Opportunities

Cotton is used by nearly every consumer on the planet and accounts for at least 40% of all textiles.
  • The Better Cotton model can work as the mainstream solution for sustainability in the cotton sector globally.
  • Farmers who produce Better Cotton commit to achieving principles which support poverty alleviation and/or environmental protection.
  • By cutting the costs and reducing ‘inputs’ (agrochemicals and water), growing Better Cotton leaves farmers with greater profit.
  • Better soil quality and reduced water use from growing Better Cotton allows for growth of food crops.

The Better Cotton Initiative has a big vision – to change the way cotton is grown everywhere. Levi’s shares that vision.

We’re very appreciative of WWF’s pioneering work with cotton farmers in Pakistan, and support it financially and through our procurement practices. We’re very excited that better cotton will soon be finding its way into Levi’s jeans.

Michael Kobori, Vice-President, Social and Environmental Sustainability, Levi Strauss & Co

WWF Targets

2015: 1 million metric tonnes of Better Cotton grown; 50% purchased by Better Cotton Initiative members and 50% available for other buyers

2020: 25% of cotton produced for the global market meets Better Cotton Initiative principles and criteria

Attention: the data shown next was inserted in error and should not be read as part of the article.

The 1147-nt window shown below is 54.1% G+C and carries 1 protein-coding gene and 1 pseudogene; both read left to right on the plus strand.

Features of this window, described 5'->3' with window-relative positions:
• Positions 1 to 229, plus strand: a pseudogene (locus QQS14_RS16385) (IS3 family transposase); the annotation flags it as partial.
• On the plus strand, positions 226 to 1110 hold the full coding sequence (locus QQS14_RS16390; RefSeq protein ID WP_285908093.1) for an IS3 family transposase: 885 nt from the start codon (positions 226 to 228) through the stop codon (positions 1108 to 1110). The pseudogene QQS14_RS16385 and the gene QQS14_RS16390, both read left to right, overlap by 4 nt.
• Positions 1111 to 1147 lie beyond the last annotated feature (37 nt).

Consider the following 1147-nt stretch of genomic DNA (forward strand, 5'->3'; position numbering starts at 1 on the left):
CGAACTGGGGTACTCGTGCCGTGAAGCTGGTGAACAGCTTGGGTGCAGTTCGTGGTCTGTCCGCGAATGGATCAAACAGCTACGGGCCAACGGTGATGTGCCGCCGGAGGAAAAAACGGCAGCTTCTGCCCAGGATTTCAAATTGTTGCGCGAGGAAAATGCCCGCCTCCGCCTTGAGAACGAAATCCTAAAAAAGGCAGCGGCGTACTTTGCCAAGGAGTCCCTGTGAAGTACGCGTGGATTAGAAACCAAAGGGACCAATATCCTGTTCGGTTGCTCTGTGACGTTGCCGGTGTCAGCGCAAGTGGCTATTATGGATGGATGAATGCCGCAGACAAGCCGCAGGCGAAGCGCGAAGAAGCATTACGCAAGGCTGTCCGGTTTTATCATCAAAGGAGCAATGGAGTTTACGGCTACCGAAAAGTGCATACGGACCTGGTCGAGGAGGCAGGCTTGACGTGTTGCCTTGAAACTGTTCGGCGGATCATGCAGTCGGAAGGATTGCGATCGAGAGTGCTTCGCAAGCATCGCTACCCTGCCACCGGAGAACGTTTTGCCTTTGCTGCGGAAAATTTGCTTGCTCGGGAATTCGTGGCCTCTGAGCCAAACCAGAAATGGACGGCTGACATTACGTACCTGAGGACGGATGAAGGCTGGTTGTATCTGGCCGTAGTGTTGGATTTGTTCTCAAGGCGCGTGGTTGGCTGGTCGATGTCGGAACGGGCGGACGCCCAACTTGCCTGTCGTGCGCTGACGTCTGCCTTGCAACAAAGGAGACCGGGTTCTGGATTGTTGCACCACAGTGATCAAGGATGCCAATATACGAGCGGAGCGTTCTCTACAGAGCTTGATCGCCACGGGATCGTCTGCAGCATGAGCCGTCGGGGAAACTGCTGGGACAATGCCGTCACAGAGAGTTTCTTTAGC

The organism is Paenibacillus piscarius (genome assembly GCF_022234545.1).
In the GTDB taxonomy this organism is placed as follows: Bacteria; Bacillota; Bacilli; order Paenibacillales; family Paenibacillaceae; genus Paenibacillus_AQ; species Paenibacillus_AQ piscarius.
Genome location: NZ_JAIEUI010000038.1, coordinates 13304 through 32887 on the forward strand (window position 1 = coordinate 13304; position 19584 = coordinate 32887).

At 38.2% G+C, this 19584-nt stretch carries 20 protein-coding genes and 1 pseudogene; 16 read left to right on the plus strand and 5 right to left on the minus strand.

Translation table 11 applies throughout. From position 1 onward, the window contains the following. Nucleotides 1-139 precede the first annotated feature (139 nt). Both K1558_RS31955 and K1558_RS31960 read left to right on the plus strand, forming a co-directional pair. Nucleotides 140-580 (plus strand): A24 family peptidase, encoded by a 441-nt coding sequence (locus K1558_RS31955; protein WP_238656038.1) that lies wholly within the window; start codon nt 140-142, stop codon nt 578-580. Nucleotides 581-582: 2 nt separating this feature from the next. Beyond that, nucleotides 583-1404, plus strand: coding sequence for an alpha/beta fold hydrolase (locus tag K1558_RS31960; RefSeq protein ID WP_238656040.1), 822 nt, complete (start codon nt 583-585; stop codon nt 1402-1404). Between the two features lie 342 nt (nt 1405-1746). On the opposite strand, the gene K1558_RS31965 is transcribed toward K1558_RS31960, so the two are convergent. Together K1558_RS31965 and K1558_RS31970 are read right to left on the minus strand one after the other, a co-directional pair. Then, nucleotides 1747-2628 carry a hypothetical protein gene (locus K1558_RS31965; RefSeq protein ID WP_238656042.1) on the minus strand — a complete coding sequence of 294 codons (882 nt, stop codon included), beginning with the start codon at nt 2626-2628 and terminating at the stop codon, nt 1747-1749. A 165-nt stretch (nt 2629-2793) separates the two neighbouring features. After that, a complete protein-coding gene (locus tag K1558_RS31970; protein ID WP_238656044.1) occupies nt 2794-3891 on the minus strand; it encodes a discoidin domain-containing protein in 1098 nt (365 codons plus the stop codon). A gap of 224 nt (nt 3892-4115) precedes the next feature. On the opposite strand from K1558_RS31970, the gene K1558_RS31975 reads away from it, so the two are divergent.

Progress

3.8%: of global cotton is Better Cotton (based on data available as of January 2014)
  •  / ©: BCI
    The Better Cotton Initiative (BCI) exists to make global cotton production better for the people who produce it, better for the environment it grows in, and better for the sector’s future.

    www.bettercotton.org

Priority Countries

  • Production
    China, India, USA, Pakistan, Brazil, Uzbekistan

    Markets
    China, India, EU, USA

    Present focal regions
    India, Pakistan, West and Central Africa, Brazil

Better Cotton Production

  •  / ©: Jamie Pittock / WWF-Canon

Trends

  • Demand drivers
    Income, population, consumption\

    Future focus for success
    BCI will focus on Pakistan, India, Brazil, and West and Cetnral Africa (Benin, Burkina Faso, Cameroon, Mali, Senegal and Togo). BCI will also support development of Better Cotton in China and Central Asia.